All tickets for "Fall for Dance" performances, in Orange County as in New York, are $10.
"I thought City Center had really created something special," OCPAC executive vice president Judy Morr told The Los Angeles Times about why she imported Fall for Dance to California. "Part of the responsibility of a performing arts center is to do new things, and I believe this festival presents a great opportunity."
"We're trying to cast a wider net for what we think is an accessible introduction to dance," OCPAC marketing and communications head Todd Bentjen told the paper, "or an opportunity for people who've been coming to see dance for 20 years to try something beyond their comfort zone."
The OCPAC "Fall for Dance" kicks off with a program of Indian classical dance by the London-based choreographer Nina Rajarani and her company, Srishti; Kiss, a program by Susan Marshall & Company set to music by Arvo P‹rt; and appearances by the Boston and Pacific Northwest Ballets and the South African group Via Katlehong Dance. These works are all part of Program A, which will be repeated on October 12.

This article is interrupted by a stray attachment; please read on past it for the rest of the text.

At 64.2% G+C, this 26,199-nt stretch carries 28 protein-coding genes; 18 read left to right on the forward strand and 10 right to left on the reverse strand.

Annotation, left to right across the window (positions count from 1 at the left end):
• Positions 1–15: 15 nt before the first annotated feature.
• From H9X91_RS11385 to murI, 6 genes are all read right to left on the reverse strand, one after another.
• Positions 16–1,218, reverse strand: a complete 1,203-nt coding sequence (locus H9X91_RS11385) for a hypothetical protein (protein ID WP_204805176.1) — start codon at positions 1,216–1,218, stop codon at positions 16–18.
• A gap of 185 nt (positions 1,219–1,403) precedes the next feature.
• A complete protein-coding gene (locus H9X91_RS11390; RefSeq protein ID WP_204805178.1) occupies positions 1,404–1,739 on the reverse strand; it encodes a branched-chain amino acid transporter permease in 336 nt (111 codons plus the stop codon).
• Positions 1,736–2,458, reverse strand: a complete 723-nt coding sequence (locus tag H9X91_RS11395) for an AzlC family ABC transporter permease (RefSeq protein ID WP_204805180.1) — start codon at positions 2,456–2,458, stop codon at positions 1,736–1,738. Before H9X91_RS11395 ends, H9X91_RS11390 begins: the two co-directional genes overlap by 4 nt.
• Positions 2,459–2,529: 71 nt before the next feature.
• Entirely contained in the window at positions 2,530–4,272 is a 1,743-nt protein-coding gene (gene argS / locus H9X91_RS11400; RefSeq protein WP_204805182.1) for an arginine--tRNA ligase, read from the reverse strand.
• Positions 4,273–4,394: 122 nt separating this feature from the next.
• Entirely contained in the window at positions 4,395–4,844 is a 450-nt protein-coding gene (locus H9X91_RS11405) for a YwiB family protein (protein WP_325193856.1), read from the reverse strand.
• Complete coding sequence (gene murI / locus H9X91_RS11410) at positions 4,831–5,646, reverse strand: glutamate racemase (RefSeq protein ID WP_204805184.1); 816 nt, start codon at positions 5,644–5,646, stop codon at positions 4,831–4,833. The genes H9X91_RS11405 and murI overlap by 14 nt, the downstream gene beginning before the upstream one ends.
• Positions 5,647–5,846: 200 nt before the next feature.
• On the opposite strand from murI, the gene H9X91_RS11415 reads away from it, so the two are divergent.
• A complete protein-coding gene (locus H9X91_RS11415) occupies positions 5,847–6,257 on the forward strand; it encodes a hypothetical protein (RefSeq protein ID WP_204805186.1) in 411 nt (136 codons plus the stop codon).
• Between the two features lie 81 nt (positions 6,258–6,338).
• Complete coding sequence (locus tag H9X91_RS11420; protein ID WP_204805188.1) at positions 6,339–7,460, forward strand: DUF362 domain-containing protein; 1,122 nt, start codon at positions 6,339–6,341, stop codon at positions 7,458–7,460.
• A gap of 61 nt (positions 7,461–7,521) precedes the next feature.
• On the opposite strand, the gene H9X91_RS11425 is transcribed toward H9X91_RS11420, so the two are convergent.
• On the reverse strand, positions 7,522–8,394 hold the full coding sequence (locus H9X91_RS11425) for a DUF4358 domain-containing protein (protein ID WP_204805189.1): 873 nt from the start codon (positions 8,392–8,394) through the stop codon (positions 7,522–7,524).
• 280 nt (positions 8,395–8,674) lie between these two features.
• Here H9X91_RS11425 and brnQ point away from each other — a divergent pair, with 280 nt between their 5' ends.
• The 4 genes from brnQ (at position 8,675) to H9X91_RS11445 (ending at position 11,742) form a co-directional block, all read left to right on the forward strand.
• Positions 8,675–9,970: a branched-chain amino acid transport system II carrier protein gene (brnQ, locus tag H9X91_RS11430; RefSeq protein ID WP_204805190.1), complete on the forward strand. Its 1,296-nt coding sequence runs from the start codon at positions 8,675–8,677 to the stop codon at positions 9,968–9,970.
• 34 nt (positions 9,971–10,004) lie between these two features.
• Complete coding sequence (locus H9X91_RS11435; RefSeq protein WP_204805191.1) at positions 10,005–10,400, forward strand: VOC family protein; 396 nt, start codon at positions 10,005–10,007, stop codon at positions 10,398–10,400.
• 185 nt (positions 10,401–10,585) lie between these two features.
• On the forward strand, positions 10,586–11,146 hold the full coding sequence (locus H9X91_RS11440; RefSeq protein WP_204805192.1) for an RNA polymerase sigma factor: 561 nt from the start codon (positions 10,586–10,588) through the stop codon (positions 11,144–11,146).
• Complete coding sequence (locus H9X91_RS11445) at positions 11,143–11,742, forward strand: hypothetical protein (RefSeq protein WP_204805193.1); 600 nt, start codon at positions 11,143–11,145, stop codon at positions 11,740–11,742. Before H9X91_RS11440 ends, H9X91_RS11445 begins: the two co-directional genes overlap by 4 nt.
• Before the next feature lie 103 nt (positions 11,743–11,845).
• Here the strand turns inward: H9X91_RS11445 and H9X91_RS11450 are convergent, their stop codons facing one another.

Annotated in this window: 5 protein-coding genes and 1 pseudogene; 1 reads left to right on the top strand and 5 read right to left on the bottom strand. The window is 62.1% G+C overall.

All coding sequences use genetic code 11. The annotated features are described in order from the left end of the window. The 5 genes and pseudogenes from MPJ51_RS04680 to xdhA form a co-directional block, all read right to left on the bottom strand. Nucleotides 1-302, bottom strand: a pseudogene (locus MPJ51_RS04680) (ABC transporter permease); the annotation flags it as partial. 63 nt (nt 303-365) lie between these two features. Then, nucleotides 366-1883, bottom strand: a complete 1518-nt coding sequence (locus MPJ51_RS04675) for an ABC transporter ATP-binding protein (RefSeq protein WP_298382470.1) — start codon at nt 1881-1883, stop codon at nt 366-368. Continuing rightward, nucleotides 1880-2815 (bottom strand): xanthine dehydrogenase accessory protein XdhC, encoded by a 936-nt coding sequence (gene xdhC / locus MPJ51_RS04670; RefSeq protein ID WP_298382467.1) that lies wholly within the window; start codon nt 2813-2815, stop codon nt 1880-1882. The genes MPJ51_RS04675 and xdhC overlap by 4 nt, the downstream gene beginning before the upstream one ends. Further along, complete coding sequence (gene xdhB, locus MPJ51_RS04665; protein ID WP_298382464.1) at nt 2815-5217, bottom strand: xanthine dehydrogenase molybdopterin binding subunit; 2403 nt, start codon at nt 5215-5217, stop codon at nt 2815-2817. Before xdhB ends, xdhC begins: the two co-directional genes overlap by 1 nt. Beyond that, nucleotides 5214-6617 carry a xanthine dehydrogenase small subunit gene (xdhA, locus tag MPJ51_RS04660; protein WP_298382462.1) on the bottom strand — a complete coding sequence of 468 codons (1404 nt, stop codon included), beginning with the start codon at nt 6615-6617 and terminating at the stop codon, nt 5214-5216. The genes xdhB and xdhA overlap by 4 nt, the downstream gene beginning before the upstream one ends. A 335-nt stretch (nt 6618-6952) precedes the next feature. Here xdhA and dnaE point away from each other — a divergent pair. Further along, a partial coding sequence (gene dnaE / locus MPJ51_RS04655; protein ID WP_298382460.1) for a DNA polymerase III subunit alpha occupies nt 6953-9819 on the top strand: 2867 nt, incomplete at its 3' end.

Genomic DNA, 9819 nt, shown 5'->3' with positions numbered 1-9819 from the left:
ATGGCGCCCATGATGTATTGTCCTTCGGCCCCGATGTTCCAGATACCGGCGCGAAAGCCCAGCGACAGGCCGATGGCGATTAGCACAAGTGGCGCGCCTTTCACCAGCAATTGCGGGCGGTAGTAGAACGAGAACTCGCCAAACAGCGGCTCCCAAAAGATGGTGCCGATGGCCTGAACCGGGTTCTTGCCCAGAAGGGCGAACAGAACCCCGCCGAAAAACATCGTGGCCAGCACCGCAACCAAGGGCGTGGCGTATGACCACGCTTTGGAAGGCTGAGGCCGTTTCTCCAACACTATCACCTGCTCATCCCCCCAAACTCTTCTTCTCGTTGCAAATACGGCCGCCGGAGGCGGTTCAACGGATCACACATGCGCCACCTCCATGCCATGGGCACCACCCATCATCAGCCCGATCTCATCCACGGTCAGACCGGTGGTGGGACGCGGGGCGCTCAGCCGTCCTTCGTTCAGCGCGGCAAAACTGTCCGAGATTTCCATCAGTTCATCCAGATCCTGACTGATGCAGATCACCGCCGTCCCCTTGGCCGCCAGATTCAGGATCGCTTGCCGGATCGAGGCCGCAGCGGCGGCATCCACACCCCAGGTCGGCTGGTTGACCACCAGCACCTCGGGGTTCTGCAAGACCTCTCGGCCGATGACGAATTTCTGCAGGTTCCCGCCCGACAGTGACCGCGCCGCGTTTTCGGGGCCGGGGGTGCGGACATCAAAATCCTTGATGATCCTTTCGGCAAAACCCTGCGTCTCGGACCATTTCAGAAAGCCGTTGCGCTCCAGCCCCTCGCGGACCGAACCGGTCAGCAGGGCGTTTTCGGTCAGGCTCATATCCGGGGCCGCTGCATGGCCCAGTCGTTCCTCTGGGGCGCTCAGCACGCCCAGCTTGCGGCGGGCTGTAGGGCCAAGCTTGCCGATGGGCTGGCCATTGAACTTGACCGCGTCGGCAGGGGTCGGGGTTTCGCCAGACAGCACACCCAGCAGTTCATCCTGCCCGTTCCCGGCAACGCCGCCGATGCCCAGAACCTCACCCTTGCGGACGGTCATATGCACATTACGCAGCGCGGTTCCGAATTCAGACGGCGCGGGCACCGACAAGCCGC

Program B (on Saturday and Sunday, October 13 and 14) features Charles Moulton and The Ball Passing Project performing the premiere of 48 Person Ball Passing Combine (billed as "part dance, part game and part moving puzzle"), the Dutch National Ballet, the Martha Graham Dance Company, Alonzo King's contemporary troupe LINES Ballet, and Rennie Harris Puremovement performing the acrobatic Students of the Asphalt Jungle.
Project Bandaloop, from the San Francisco Bay Area, will perform aerial dance on the plaza outside Segerstrom Hall after each show.
For more information about the West Coast debut of "Fall for Dance," visit www.ocpac.org.